William Gammell, an American author, born in Medfield, Mass., Feb. 10, 1812. He graduated at Brown university in 1831, and soon afterward was appointed a tutor in the university; in 1835 he was chosen assistant, and in 1836 full professor of rhetoric. In 1850 he was transferred to the professorship of history and political economy, which chair he resigned in 1864. In 1859 he received the degree of LL. D. from the university of Rochester, and in 1870 was made one of the fellows of the corporation of Brown university. He has published various orations and discourses on literary and historical subjects; also numerous articles in reviews and magazines, especially in the Christian Review," of which for several years he was one of the editors. He has written a life of Roger Williams, and one of Governor Samuel Ward, for Sparks's American Biography;" and a "History of American Baptist Missions," at the request of the board of the American Baptist missionary union.

GANDOt I. A kingdom in Africa, lying on both sides of the principal branch of the Niger. It consists of several rich provinces, comprising the western half of Kebbi, Mauri or Arewa, Zaberma, Dendina, a great part of Goorma, a small portion of Borgoo, a large portion of Yoruba, Yauri, and Nufi. Much of the territory is well inhabited, and presents a luxuriant vegetation, embracing the yam, the date, and the banana. The inhabitants are of the Foolah race, and most of them Mohammedans. King Klialiloo, whom Barth visited in 1853, lived in almost monastic seclusion, leaving the administration in the hands of one of his brothers, in consequence of which the provinces were plunged into anarchy and mutual hostilities.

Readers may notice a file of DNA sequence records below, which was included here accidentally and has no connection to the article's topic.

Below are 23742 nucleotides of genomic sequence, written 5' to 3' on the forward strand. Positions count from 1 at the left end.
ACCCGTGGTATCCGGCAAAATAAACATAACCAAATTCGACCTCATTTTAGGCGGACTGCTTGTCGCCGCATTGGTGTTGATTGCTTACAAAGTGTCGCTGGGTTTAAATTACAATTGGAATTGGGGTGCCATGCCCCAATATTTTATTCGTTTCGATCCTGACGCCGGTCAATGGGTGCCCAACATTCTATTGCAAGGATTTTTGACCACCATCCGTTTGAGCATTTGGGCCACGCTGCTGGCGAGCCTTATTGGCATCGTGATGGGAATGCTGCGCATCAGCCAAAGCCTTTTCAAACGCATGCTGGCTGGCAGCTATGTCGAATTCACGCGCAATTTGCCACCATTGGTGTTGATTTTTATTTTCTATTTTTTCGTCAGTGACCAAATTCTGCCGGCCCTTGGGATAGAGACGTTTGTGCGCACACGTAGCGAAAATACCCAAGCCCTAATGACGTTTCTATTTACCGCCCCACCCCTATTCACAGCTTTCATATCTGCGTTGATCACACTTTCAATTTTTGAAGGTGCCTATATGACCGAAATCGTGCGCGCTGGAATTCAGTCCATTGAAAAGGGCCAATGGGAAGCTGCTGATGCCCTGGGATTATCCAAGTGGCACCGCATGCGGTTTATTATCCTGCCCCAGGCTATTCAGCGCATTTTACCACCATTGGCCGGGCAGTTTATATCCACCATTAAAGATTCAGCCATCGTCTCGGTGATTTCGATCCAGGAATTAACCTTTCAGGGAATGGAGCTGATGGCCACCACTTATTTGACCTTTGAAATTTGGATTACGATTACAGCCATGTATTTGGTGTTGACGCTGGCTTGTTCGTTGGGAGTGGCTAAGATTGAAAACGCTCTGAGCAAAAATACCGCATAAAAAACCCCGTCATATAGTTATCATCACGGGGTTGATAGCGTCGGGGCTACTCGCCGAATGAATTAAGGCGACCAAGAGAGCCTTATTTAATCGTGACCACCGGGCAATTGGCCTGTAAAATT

II. A town, the residence of the king, in a narrow valley surrounded by hilly chains, in lat. 12° 20' N., Ion. 4° 50' E., 615 m. N. E. of Cape Coast Castle. It is intersected from N. to S. by the broad and shallow bed of a torrent, the borders of which are covered with luxuriant vegetation, and is adorned with trees, among which the banana is prominent. The onion of Gando is superior in size and quality to any produced in the neighboring districts. The inhabitants prepare cotton cloth of excellent quality, but their dyeing is inferior.